Back to walking the trails afterward I've noticed some regrowth of the plants that were mowed down. Shoots of common milkweed have reappeared yet this tender new growth probably hasn't had time to harden off in time for approaching winter conditions.
A few sprigs of wild asters dot the area with what blooms they could muster. Without the larger plants full of blooms the bees would have foraged over, they also aren't there to set seed as the season ends.
The mowing opened up the shoreline to more sun exposure seeming to allow more grasses to grow, some good and some not so great. With this year's rains blurring the boundaries of the lakeshore, lots of wet areas are now favoring the growth of more aquatic or boggy plants, once again, good and bad.
Interestingly there is a burgeoning stand of horsetail occurring in one spot. Horsetail is a native plant and yet quite aggressive, people love it (like architects for its ramrod straight habit) and others hate it (for its nonstop march to world domination).
What's curious is that it's appearing right across the road from a huge installation of horsetail in a home's contemporary landscape. This ancient plant spreads by both spores and rhizomes, so it's safe to assumed it's been sowed by the wind.
I'll be intrigued to see how the shoreline regroups next spring and what surprises are in store.
Humming for bees "is dedicated to contributing to a sustainable future for bees and other pollinators by:
- being informed
- educating others
- facilitating policy that supports bees in one small city
- making that prototype available to other communities
Starting locally, the west suburbs of Minneapolis, MN, Humming for Bees seeks to create a
that will be a model for other cities."
If you read last week's blog post you'll know I wrote about my outrage upon discovering that the western shore area of Lake Calhoun had been mowed down taking with it a narrow but two-mile long strip of native plants that many bees, butterflies, birds and other creatures call dinner, baby nursery and home.
What was left of the wildflowers along the western shore of Lake Calhoun
I urged you all to contact Minneapolis Parks and Rec if you shared my sentiments. Myself, I decided to attend the next Mpls Parks and Rec Board meeting so I could voice my concerns face to face with the people that we charge with overseeing these valuable resources.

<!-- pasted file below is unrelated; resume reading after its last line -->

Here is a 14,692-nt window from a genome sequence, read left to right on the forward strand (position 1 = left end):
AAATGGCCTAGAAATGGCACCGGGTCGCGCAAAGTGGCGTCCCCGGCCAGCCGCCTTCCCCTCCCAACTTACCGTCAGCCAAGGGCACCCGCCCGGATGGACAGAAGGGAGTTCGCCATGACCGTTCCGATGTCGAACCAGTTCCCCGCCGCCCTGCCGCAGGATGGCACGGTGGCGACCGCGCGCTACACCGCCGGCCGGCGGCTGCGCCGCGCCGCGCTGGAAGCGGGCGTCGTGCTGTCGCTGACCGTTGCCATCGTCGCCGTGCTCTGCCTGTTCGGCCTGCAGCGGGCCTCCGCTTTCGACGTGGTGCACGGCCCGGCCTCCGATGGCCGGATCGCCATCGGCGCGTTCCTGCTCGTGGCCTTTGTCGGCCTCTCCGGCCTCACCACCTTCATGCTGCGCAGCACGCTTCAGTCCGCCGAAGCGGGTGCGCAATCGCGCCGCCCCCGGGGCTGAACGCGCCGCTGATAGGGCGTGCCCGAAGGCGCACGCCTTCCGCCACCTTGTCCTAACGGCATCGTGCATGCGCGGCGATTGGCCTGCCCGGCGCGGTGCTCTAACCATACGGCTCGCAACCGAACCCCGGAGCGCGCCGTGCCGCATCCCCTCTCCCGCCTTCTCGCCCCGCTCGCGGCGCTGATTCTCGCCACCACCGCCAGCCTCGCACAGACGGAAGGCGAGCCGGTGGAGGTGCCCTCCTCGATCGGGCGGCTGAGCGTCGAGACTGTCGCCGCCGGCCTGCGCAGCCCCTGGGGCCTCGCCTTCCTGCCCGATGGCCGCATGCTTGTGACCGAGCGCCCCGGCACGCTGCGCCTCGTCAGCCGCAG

If you have never attended one of these meetings, it is like many other governing agency meetings, full of budget numbers, resolutions, parliamentary rules and a good dose of tedium. All the more reason for me to feel grateful that there are people willing to undertake these positions of responsibility.
There is a 30-minute open session where upon calling the board earlier that day, anyone can be placed on the agenda to speak their mind about whatever park-related issue they have. You are given 3 minutes to speak.
I told them of my issue with the poorly timed and poorly done mowing and questioned whether it was policy or simply an overzealous mower. At the end of my allotted time I asked them what they could tell me (and my readers) about the mowing fiasco.
I kind of got the idea they already knew what I was going to say...thanks to all of your Facebook shares, calls and emails!
I was immediately introduced to Debra Lynn Pilger, Director of Environmental Management and Justin Long, Assistant Superintendent of Environmental Stewardship. They let me know that after seeing it on Facebook they went themselves to see what had happened.
In their words it was a problem of misdirection, a one time incident and that they were as horrified as me. They assured me that their policy is to let these plants bloom and set seed so that they can have a chance to survive and flourish, and in turn nourish and nurture wildlife along that shore. Mowing of that area, to take down extra vegetation along the shore is supposed to be done in October.